Thursday, October 21, 2010

CSR special: Science

We've seen headline responses that science has been saved from the axeman, that over the next four years it's budget will be frozen in cash terms - which is a real term cut of 10% over the period at a time when similar nations are investing in vital new technologies. Cameron himself said that this was a "good outcome for science".

Well, compared to some other departments that is essentially true. Many leading scientists have had their first born returned to them unscathed and the testicle clamps have been put back into storage.

However, let's not get too excited (as if), government spending accounts for 30% of the total spend on scientific research in this country and helps support the other 70% which comes from NGOs, private companies and abroad. That 10% cut, was described by Science is Vital head honcho Imran Khan as "a 30% or 40% decrease in new PhDs that we'll have next year for instance".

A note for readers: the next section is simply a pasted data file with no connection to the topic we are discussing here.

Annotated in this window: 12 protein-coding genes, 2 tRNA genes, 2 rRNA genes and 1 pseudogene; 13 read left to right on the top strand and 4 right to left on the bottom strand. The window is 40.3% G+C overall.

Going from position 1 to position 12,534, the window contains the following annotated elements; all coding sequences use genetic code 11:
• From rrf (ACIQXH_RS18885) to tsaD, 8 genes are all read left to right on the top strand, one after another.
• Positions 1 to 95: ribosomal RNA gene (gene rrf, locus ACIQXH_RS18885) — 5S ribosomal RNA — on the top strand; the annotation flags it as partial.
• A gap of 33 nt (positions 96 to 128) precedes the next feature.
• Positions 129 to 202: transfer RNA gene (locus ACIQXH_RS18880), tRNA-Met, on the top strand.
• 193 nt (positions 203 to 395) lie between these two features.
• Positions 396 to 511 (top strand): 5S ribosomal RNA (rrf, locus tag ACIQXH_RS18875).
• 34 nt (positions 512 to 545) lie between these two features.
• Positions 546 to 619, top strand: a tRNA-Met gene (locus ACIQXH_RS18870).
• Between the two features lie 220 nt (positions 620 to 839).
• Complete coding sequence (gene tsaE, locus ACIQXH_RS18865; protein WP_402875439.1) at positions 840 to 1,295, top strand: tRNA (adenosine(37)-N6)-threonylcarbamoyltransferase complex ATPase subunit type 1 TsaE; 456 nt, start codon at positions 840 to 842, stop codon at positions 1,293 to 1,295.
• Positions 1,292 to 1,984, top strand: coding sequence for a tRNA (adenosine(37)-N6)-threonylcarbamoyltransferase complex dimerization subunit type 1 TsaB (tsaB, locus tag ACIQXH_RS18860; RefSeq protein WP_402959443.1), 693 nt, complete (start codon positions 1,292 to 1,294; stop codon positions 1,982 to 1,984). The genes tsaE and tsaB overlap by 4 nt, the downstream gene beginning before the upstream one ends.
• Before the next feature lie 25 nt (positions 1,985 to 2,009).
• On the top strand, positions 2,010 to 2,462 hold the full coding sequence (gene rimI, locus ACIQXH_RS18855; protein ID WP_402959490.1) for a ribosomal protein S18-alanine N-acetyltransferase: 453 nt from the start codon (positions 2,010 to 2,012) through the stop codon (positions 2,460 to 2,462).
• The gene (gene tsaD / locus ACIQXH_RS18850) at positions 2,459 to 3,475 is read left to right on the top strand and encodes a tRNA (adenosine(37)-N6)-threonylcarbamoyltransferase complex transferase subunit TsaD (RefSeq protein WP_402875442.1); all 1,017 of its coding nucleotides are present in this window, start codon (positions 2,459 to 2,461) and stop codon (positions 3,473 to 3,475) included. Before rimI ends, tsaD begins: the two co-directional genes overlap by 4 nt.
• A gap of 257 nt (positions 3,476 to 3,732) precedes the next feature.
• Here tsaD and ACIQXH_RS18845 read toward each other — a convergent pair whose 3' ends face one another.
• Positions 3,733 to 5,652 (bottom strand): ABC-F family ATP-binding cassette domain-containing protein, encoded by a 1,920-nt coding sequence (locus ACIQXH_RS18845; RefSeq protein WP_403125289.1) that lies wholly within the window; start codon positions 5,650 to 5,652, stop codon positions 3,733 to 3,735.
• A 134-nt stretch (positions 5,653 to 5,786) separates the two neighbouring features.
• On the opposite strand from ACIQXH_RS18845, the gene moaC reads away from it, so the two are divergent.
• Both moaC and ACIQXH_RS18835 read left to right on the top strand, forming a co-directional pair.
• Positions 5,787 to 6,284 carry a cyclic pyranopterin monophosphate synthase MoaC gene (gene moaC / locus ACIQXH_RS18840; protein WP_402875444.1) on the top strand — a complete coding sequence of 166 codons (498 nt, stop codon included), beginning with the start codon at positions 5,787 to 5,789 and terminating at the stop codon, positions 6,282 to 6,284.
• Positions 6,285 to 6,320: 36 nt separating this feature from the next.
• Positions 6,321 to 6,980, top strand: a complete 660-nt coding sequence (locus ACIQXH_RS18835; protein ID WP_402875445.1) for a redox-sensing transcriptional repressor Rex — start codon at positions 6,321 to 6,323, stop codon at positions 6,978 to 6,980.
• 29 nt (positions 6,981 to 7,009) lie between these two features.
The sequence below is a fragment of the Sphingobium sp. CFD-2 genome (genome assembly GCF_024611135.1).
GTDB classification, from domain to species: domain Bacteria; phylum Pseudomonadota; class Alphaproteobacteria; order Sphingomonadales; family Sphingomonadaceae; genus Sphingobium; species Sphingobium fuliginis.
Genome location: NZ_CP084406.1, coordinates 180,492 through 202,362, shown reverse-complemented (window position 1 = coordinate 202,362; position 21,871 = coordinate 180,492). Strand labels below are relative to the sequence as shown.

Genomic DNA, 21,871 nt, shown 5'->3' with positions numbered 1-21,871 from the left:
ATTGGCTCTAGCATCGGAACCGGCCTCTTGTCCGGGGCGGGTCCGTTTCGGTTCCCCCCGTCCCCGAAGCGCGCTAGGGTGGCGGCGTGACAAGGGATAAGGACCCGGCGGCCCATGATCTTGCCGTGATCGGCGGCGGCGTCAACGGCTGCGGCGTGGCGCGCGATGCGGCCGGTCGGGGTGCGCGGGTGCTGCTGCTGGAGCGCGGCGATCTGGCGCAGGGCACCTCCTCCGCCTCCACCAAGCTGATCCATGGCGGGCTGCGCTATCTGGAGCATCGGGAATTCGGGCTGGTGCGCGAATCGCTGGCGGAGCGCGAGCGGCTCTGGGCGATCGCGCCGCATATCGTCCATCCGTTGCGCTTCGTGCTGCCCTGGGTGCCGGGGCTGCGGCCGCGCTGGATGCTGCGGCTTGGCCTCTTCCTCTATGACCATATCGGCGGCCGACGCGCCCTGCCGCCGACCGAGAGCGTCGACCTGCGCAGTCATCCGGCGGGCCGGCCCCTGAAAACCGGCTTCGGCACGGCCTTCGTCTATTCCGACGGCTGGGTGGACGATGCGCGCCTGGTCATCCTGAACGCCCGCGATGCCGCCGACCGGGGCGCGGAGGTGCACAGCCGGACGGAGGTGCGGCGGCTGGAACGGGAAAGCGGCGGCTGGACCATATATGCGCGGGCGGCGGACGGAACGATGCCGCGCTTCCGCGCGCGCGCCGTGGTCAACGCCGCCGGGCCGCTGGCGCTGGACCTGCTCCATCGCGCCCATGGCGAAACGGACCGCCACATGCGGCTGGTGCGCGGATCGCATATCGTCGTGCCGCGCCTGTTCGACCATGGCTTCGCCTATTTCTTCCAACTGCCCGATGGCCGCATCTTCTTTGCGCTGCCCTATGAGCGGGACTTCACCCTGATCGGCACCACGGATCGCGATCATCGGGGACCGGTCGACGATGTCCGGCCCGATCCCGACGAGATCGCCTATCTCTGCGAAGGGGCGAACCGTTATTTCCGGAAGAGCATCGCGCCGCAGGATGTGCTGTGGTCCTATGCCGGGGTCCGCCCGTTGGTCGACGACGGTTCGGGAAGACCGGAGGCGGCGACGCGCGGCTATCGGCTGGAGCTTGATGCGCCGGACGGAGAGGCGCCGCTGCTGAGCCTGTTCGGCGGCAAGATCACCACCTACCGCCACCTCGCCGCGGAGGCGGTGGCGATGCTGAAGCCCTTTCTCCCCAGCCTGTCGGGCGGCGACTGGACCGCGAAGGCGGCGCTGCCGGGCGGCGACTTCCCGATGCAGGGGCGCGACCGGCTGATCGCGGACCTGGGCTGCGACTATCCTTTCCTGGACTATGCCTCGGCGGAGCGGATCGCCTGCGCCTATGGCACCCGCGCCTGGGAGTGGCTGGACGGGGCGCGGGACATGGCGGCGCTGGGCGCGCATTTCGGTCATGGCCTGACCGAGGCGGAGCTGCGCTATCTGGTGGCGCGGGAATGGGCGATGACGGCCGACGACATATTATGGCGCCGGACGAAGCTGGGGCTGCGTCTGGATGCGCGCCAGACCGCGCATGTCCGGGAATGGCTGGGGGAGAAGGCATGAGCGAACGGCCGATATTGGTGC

It will be some months before we see what the specific outcomes are for university departments as it is in the purview of Master Thaumaturgist Vince Cable to decide how the funds are allocated but it is worth pointing out that specialist teaching in schools is in doubt and HE funding more generally is undergoing a massive 'overhaul' which could see radical changes over the next few years in the shape of HE education.

Kudos to the science campaigners for their effective campaigners in this field and I don't want to understate their achievement. I will say though that even where the budget has not hit hardest it still lacks vision for the future.

The idea that, right now, we should not be heavily investing in flood defenses, research in renewable technologies and technologies to help us save energy while revitalising our manufacturing industry for home and export just seems really short sighted.

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